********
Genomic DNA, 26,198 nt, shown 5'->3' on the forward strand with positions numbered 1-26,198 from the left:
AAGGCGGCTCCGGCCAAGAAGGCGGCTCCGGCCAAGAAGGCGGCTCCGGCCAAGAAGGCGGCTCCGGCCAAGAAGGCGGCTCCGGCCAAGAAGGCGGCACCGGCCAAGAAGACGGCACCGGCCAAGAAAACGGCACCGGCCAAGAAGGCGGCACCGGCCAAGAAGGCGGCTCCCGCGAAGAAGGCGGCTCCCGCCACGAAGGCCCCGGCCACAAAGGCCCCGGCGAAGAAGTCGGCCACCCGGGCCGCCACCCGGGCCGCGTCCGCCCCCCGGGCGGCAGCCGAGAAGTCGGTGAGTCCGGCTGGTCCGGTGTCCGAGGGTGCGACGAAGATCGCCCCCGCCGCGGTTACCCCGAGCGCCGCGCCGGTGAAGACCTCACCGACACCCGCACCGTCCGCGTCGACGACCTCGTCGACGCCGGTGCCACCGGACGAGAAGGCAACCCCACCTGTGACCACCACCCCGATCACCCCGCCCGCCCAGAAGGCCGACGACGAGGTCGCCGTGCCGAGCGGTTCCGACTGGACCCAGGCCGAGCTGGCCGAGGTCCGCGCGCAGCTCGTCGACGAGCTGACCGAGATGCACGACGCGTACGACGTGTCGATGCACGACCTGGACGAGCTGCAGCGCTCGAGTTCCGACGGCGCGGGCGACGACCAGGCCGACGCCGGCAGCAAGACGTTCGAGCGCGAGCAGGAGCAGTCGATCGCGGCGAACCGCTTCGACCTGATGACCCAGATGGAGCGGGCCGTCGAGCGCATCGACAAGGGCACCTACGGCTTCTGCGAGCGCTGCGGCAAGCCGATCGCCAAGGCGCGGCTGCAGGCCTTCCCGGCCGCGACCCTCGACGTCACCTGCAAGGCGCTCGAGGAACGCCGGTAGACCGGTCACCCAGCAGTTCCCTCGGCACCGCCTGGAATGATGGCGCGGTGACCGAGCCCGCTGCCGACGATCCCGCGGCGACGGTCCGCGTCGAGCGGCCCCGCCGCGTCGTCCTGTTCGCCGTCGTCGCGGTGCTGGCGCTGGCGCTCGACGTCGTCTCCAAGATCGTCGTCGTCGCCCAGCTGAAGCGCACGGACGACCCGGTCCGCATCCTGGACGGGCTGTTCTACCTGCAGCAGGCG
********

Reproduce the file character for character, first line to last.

Genomic DNA, 26,198 nt, shown 5'->3' on the forward strand with positions numbered 1-26,198 from the left:
AAGGCGGCTCCGGCCAAGAAGGCGGCTCCGGCCAAGAAGGCGGCTCCGGCCAAGAAGGCGGCTCCGGCCAAGAAGGCGGCTCCGGCCAAGAAGGCGGCACCGGCCAAGAAGACGGCACCGGCCAAGAAAACGGCACCGGCCAAGAAGGCGGCACCGGCCAAGAAGGCGGCTCCCGCGAAGAAGGCGGCTCCCGCCACGAAGGCCCCGGCCACAAAGGCCCCGGCGAAGAAGTCGGCCACCCGGGCCGCCACCCGGGCCGCGTCCGCCCCCCGGGCGGCAGCCGAGAAGTCGGTGAGTCCGGCTGGTCCGGTGTCCGAGGGTGCGACGAAGATCGCCCCCGCCGCGGTTACCCCGAGCGCCGCGCCGGTGAAGACCTCACCGACACCCGCACCGTCCGCGTCGACGACCTCGTCGACGCCGGTGCCACCGGACGAGAAGGCAACCCCACCTGTGACCACCACCCCGATCACCCCGCCCGCCCAGAAGGCCGACGACGAGGTCGCCGTGCCGAGCGGTTCCGACTGGACCCAGGCCGAGCTGGCCGAGGTCCGCGCGCAGCTCGTCGACGAGCTGACCGAGATGCACGACGCGTACGACGTGTCGATGCACGACCTGGACGAGCTGCAGCGCTCGAGTTCCGACGGCGCGGGCGACGACCAGGCCGACGCCGGCAGCAAGACGTTCGAGCGCGAGCAGGAGCAGTCGATCGCGGCGAACCGCTTCGACCTGATGACCCAGATGGAGCGGGCCGTCGAGCGCATCGACAAGGGCACCTACGGCTTCTGCGAGCGCTGCGGCAAGCCGATCGCCAAGGCGCGGCTGCAGGCCTTCCCGGCCGCGACCCTCGACGTCACCTGCAAGGCGCTCGAGGAACGCCGGTAGACCGGTCACCCAGCAGTTCCCTCGGCACCGCCTGGAATGATGGCGCGGTGACCGAGCCCGCTGCCGACGATCCCGCGGCGACGGTCCGCGTCGAGCGGCCCCGCCGCGTCGTCCTGTTCGCCGTCGTCGCGGTGCTGGCGCTGGCGCTCGACGTCGTCTCCAAGATCGTCGTCGTCGCCCAGCTGAAGCGCACGGACGACCCGGTCCGCATCCTGGACGGGCTGTTCTACCTGCAGCAGGCG